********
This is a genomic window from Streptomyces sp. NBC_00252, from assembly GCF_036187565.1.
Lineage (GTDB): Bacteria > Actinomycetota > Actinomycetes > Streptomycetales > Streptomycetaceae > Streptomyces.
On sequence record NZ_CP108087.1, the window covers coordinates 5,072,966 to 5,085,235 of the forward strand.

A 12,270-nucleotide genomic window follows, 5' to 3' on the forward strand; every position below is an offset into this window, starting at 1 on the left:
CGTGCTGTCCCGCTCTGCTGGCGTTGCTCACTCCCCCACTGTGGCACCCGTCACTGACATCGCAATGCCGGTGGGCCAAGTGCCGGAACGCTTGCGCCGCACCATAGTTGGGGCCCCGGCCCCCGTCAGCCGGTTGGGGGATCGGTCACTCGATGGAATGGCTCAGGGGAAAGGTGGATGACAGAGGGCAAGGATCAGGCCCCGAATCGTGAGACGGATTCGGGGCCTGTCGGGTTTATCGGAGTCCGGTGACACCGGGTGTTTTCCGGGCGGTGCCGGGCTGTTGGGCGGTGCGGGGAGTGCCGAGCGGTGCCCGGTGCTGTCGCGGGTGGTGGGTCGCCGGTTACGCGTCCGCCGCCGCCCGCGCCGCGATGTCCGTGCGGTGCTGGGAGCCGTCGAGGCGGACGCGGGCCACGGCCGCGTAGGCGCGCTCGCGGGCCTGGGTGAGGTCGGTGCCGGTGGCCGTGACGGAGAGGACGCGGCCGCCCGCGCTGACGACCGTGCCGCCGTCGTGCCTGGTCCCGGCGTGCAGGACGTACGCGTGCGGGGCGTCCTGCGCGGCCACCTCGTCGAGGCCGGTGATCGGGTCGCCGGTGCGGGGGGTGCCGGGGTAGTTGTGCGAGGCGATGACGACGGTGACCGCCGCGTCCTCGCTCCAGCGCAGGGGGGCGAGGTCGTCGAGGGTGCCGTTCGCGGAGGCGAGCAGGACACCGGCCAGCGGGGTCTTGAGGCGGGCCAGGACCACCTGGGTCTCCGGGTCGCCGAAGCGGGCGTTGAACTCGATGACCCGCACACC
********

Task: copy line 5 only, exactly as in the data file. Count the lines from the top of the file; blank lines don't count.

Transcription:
CGTGCTGTCCCGCTCTGCTGGCGTTGCTCACTCCCCCACTGTGGCACCCGTCACTGACATCGCAATGCCGGTGGGCCAAGTGCCGGAACGCTTGCGCCGCACCATAGTTGGGGCCCCGGCCCCCGTCAGCCGGTTGGGGGATCGGTCACTCGATGGAATGGCTCAGGGGAAAGGTGGATGACAGAGGGCAAGGATCAGGCCCCGAATCGTGAGACGGATTCGGGGCCTGTCGGGTTTATCGGAGTCCGGTGACACCGGGTGTTTTCCGGGCGGTGCCGGGCTGTTGGGCGGTGCGGGGAGTGCCGAGCGGTGCCCGGTGCTGTCGCGGGTGGTGGGTCGCCGGTTACGCGTCCGCCGCCGCCCGCGCCGCGATGTCCGTGCGGTGCTGGGAGCCGTCGAGGCGGACGCGGGCCACGGCCGCGTAGGCGCGCTCGCGGGCCTGGGTGAGGTCGGTGCCGGTGGCCGTGACGGAGAGGACGCGGCCGCCCGCGCTGACGACCGTGCCGCCGTCGTGCCTGGTCCCGGCGTGCAGGACGTACGCGTGCGGGGCGTCCTGCGCGGCCACCTCGTCGAGGCCGGTGATCGGGTCGCCGGTGCGGGGGGTGCCGGGGTAGTTGTGCGAGGCGATGACGACGGTGACCGCCGCGTCCTCGCTCCAGCGCAGGGGGGCGAGGTCGTCGAGGGTGCCGTTCGCGGAGGCGAGCAGGACACCGGCCAGCGGGGTCTTGAGGCGGGCCAGGACCACCTGGGTCTCCGGGTCGCCGAAGCGGGCGTTGAACTCGATGACCCGCACACC